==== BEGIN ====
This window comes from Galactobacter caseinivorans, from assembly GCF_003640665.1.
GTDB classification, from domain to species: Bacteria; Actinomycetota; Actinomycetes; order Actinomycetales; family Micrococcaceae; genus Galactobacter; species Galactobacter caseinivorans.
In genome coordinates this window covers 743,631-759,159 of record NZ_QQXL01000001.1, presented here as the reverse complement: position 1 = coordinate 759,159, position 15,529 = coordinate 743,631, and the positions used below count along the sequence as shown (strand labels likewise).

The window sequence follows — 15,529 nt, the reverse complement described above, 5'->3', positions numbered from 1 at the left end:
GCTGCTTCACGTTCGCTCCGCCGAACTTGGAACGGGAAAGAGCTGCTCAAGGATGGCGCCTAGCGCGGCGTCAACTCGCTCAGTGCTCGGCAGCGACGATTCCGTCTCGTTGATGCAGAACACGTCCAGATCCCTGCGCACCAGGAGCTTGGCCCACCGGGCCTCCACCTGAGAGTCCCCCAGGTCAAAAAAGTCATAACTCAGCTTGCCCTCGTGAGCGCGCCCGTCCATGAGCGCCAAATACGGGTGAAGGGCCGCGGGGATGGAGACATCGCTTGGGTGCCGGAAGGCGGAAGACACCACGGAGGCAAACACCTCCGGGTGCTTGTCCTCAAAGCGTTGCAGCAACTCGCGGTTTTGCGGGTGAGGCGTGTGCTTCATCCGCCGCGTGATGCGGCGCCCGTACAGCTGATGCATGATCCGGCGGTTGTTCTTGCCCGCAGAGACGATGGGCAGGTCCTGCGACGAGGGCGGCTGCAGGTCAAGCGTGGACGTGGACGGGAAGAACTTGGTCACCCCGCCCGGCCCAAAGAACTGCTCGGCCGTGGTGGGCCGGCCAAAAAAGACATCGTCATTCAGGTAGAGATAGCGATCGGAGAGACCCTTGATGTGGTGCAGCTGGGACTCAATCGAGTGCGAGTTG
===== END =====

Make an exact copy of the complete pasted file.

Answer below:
This window comes from Galactobacter caseinivorans, from assembly GCF_003640665.1.
GTDB classification, from domain to species: Bacteria; Actinomycetota; Actinomycetes; order Actinomycetales; family Micrococcaceae; genus Galactobacter; species Galactobacter caseinivorans.
In genome coordinates this window covers 743,631-759,159 of record NZ_QQXL01000001.1, presented here as the reverse complement: position 1 = coordinate 759,159, position 15,529 = coordinate 743,631, and the positions used below count along the sequence as shown (strand labels likewise).

The window sequence follows — 15,529 nt, the reverse complement described above, 5'->3', positions numbered from 1 at the left end:
GCTGCTTCACGTTCGCTCCGCCGAACTTGGAACGGGAAAGAGCTGCTCAAGGATGGCGCCTAGCGCGGCGTCAACTCGCTCAGTGCTCGGCAGCGACGATTCCGTCTCGTTGATGCAGAACACGTCCAGATCCCTGCGCACCAGGAGCTTGGCCCACCGGGCCTCCACCTGAGAGTCCCCCAGGTCAAAAAAGTCATAACTCAGCTTGCCCTCGTGAGCGCGCCCGTCCATGAGCGCCAAATACGGGTGAAGGGCCGCGGGGATGGAGACATCGCTTGGGTGCCGGAAGGCGGAAGACACCACGGAGGCAAACACCTCCGGGTGCTTGTCCTCAAAGCGTTGCAGCAACTCGCGGTTTTGCGGGTGAGGCGTGTGCTTCATCCGCCGCGTGATGCGGCGCCCGTACAGCTGATGCATGATCCGGCGGTTGTTCTTGCCCGCAGAGACGATGGGCAGGTCCTGCGACGAGGGCGGCTGCAGGTCAAGCGTGGACGTGGACGGGAAGAACTTGGTCACCCCGCCCGGCCCAAAGAACTGCTCGGCCGTGGTGGGCCGGCCAAAAAAGACATCGTCATTCAGGTAGAGATAGCGATCGGAGAGACCCTTGATGTGGTGCAGCTGGGACTCAATCGAGTGCGAGTTG